i figured this wasn't up to code. why, exactly, couldn't we just add ells & curve it out to the side of the house, away from our entertaining area? i mean, i know it's not "right", but it would be "doable", wouldn't it?
 
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Old 07-20-11, 04:05 PM
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Do not plug anything please.

These could be flues pipes.

It could be a dryer vent.

It could be for the HWH/furnace.

A animal could have crawled in died.

Please trace the vent before you do "ANYTHING". You can be seriously injured or death can occur.

Take one step at a time.

Mike NJ
 
  #5  
Old 07-20-11, 05:34 PM
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I agree about not plugging anything until you know what you're dealing with. If I were in your position I would drain the vanity trap or the toilet bowl and use plumber's smoke to test the vent system. Just put the emitter in whatever fixture has the dry trap and see where the smoke leaves the house.

I'm not a plumber but I watched a plumber test a vent system that way on a multi family rental property.
 
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Old 08-04-11, 07:52 AM
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thanks for all the advice, guys. we ended up calling out a plumber & the offensive pvc pipe is, in fact, the sewer vent for this bathroom. they actually just ran the thing out the side of our house.

the plumber told us that our options are to either do major repair work & tie the vent pipe into the other vent pipes (which i'm assuming means tearing up ceilings & walls & floors), or add L's to the pvc and re-route it thru the deck above & up along side the house beside our downspout all the way up past the roof line.

you would NOT believe the stink this pipe is causing. granted, the pipe is only 8 feet off the ground right now, but i can't believe that just having the opening of the pipe up above our roof is going to make such a big difference. i'm surprised that the whole neighborhood doesn't stink because of everyone's vent pipes. :P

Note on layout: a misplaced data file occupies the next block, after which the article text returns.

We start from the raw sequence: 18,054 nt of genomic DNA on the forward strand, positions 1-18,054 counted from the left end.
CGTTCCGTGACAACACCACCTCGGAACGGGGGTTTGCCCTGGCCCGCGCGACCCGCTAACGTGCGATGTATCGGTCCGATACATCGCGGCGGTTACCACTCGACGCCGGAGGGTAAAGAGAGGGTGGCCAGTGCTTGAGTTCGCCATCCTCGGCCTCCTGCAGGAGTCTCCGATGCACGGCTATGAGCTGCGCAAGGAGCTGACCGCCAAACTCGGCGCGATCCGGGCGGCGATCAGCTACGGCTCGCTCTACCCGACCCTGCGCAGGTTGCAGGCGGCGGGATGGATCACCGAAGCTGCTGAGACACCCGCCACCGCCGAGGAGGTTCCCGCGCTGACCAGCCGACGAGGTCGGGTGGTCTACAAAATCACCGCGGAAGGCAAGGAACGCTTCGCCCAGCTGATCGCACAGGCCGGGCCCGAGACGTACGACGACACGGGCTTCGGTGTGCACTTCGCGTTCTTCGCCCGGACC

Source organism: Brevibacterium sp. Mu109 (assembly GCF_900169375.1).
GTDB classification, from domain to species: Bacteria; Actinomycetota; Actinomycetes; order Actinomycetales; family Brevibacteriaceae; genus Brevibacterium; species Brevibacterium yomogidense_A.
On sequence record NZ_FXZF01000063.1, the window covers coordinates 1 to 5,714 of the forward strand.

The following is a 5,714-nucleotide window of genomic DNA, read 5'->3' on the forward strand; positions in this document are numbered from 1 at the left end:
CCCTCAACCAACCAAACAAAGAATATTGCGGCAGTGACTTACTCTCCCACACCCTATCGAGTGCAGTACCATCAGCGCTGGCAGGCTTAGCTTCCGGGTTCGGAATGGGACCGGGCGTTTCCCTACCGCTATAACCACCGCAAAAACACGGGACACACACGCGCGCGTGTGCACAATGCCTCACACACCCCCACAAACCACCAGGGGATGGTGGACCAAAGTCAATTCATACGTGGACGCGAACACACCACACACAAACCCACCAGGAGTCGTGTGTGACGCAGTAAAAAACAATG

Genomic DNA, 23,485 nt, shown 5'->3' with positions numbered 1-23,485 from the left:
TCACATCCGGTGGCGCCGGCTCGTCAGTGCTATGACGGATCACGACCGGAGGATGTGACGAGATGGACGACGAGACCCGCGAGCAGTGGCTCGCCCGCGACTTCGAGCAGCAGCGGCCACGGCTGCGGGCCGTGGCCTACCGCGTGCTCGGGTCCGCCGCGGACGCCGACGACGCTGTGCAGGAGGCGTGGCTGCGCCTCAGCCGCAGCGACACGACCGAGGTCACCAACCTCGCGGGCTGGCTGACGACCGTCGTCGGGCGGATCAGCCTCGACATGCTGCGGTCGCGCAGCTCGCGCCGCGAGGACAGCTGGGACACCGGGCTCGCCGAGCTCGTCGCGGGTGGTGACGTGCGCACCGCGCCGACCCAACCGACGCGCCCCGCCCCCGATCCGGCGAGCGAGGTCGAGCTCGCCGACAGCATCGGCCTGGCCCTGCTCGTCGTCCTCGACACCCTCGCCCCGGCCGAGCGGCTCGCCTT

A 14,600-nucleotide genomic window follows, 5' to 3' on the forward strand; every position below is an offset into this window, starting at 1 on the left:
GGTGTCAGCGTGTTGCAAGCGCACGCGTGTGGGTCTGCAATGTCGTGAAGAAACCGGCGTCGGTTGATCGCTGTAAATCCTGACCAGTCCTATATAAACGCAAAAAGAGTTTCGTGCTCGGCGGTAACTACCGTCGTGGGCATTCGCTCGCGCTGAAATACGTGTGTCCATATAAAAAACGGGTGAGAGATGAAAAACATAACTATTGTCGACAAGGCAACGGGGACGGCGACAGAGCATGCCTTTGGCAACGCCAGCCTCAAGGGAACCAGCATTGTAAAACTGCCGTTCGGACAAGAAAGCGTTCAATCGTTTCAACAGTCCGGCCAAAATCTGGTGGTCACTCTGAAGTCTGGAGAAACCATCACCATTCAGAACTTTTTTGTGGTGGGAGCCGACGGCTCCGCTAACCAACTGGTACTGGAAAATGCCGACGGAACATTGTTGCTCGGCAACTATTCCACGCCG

but anyway, thanks for the help. so much for inspections.....
 
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Old 08-06-11, 01:25 PM
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Vent pipes should be continued to a point above the highest opening window. (above the roof if at all possible)
If you have a vent pipe (and I think you do) that does not rise above the roof, then by all means extend it, they are not expensive, plastic is cheap and it is easy to do.
The heat from the system causes the gas to rise, keep in mind that at times of high pressure (those nice sunny days) the gas does fall back to earth and this is not nice.
Do check to see if the gas is falling back from another pipe.
If you can, move all vent pipes away from your patio.
 
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Old 08-07-11, 05:00 PM
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I'd ask him if you can downsize the vent. If it's only the vent from the bathroom, you should be able to get away with downsizing it to 2" PVC (which would look a lot nicer up the house than a huge 4" pipe). If it's the whole-house vent, then you may be stuck with the 4" pipe...